In one essay, Yerushalmi explores how Jewish history was recorded for centuries. He explains that by around the year 100 of the Common Era, the Jews almost seemed to have stopped writing even sacred history. Then, for another 15 centuries, there is almost no historical record other than what has already been recorded. The rabbis who formed the Judaism we know today seemed to have lost all interest in what they viewed as mundane history and focused exclusively on the oral law and trusted in the covenant. So that Roman history, Parthian history, and even the contemporary Jewish history of the Hasmoneans and the Herodians were for the most part ignored since they were not considered worthy of rabbinical history. Oddly, Yerushalmi writes, “I do not happen to be among those who, even now, would fault medieval Jewry for writing relatively little history. Far from indicating a gap or flaw in their civilization, it may well reflect a self-sufficiency that ours no longer possesses.”
It almost impossible to believe Yerushalmi really believes this, since so much of his work was devoted to scavenging around for what wasn’t in the holy books but alive and pulsing in the homes of the Jews of ancient times. How did they feel? What was going on around them? How did the Marranos hide their secret Jewish identities and what motivated them to do so? How come the New Christians were never trusted and included among the Gentile majority? These are the questions he repeated raises and hypothesizes about. He must have felt frustrated by the gaps in Jewish history; the almost complete absence of personal testimonies.
But perhaps the motive for his reticence to criticize medieval Jews and the way the rabbis chose to record their history and their relationship with God lay elsewhere. He seems to almost confess to a persistent schism that lingered in his thinking and admitted as much in Zakhor when he wrote this: “As a professional historian, I am a new creature in Jewish history. My lineage does not extend beyond the second decade of the nineteenth century, which makes me, if not illegitimate, a least a parvenu within the long history of the Jews. It is not merely that I teach Jewish history at a university, though that is new enough. Such a position only goes back to 1930, when my own teacher, Salo Wittmayer Baron, received the Miller professorship at Columbia, the first chair in Jewish history at a secular university in the Western world. More than that, it is the very nature of what and how I study, how I teach and what I write, that represents a radically new venture. I live with the ironic awareness that the very mode in which I delve into the Jewish past represents a decisive break with that past.”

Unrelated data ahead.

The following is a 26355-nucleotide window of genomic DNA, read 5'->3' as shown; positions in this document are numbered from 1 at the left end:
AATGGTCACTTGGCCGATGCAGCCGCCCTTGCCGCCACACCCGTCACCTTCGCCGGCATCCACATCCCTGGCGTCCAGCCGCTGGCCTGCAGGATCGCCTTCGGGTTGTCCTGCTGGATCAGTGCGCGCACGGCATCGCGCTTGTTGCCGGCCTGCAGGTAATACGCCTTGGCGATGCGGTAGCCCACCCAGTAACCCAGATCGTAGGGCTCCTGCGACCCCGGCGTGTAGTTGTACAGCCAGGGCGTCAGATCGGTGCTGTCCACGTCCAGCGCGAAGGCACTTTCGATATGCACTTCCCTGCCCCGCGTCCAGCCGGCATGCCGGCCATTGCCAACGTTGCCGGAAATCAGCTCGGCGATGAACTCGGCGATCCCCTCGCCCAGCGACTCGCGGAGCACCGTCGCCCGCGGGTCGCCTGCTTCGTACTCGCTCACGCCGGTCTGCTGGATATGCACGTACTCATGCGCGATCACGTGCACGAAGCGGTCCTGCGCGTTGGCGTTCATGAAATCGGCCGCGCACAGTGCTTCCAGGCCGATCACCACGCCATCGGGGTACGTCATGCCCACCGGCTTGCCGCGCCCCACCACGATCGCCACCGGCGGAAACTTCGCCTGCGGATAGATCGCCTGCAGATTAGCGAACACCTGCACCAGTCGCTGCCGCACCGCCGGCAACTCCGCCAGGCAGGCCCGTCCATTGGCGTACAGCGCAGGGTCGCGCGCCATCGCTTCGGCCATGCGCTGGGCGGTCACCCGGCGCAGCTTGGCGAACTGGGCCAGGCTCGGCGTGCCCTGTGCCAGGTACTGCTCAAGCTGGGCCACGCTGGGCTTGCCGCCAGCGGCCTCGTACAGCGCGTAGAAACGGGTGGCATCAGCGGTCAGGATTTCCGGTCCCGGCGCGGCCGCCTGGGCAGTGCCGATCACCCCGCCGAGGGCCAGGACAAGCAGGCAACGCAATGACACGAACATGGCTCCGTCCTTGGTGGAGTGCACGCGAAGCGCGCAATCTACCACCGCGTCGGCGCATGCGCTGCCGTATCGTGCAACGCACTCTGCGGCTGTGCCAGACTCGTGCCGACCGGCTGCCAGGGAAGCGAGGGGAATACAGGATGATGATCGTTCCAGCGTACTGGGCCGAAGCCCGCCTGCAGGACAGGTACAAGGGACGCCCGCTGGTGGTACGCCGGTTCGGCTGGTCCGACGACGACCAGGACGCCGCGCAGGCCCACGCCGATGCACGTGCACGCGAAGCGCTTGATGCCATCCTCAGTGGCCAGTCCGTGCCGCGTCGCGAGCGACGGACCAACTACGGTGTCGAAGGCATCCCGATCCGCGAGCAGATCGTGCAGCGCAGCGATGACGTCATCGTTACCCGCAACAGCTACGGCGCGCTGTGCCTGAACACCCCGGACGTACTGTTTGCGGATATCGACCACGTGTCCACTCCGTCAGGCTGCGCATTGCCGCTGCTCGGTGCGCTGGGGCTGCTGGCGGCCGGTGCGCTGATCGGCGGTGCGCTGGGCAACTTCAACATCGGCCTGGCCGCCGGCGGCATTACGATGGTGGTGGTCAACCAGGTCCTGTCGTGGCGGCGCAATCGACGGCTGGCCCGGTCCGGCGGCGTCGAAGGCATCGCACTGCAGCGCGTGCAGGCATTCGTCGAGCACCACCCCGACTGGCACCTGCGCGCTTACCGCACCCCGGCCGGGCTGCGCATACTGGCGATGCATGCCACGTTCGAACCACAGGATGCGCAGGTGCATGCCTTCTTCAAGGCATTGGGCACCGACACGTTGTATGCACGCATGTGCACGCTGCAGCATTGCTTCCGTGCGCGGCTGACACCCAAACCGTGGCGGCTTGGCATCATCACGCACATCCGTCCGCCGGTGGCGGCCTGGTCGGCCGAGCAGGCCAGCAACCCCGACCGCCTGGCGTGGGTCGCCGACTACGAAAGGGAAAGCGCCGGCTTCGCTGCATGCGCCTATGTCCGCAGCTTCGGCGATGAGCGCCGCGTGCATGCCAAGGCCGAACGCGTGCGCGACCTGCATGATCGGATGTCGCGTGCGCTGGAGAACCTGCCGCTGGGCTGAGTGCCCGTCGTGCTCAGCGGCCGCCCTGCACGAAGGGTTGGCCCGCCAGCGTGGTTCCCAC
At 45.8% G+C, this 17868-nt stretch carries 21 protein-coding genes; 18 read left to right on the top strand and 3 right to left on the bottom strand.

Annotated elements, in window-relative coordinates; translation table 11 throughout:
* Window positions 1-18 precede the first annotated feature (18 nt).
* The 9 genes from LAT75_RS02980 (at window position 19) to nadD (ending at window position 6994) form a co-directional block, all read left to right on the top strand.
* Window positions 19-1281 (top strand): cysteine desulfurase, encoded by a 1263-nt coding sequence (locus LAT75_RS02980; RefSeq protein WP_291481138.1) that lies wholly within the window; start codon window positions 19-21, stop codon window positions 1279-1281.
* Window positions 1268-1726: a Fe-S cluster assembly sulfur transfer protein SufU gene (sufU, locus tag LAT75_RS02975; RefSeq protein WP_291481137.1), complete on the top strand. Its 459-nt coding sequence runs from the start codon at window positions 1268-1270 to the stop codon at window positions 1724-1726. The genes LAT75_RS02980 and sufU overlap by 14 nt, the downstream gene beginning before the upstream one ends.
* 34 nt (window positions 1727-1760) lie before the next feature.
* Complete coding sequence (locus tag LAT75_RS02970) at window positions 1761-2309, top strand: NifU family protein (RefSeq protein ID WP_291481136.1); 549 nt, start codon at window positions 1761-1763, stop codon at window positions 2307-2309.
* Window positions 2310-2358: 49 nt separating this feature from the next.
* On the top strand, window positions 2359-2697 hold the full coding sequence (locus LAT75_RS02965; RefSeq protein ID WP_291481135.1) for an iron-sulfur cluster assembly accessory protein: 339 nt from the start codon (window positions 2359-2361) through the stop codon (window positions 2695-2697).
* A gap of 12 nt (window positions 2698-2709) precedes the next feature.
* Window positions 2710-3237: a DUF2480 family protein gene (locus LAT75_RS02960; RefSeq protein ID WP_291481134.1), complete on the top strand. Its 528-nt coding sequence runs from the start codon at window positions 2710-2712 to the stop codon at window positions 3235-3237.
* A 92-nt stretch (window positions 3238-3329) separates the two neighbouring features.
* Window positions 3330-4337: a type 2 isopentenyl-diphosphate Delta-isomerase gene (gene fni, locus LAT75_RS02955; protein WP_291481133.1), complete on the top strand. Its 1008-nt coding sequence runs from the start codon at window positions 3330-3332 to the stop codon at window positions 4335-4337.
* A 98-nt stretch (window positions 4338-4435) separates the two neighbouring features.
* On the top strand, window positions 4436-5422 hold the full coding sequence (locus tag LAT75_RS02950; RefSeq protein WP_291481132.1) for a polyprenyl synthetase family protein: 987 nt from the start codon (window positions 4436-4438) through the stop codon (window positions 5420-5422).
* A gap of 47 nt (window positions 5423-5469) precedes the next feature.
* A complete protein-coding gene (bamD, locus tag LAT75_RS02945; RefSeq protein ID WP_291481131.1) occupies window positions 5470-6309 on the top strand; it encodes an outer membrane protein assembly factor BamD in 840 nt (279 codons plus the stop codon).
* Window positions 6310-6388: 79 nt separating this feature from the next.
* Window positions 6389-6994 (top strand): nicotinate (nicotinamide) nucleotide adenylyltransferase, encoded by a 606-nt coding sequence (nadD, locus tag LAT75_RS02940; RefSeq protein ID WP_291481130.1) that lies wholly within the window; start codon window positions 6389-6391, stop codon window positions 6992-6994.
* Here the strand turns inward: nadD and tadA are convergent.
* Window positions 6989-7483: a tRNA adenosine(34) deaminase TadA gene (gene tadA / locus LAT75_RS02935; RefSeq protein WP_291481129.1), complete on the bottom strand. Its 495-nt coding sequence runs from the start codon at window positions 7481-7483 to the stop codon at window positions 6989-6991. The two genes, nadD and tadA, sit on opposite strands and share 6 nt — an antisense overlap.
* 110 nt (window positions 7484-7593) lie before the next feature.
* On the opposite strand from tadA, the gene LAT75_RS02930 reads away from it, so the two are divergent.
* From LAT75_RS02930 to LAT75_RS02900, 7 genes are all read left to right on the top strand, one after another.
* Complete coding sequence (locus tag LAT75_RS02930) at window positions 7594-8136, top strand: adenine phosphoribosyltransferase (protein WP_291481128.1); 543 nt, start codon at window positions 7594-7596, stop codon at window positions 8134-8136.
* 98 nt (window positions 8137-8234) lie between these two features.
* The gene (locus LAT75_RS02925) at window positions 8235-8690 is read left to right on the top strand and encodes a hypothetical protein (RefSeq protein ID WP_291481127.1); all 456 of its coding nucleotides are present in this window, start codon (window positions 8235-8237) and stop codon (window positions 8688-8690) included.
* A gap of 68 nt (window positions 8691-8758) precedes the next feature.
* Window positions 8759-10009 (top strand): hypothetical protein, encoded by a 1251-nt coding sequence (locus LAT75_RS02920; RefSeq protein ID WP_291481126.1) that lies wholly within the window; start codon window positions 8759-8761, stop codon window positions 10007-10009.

Elaine Margolin is a frequent contributor of book reviews to The Jewish Journal and other publications.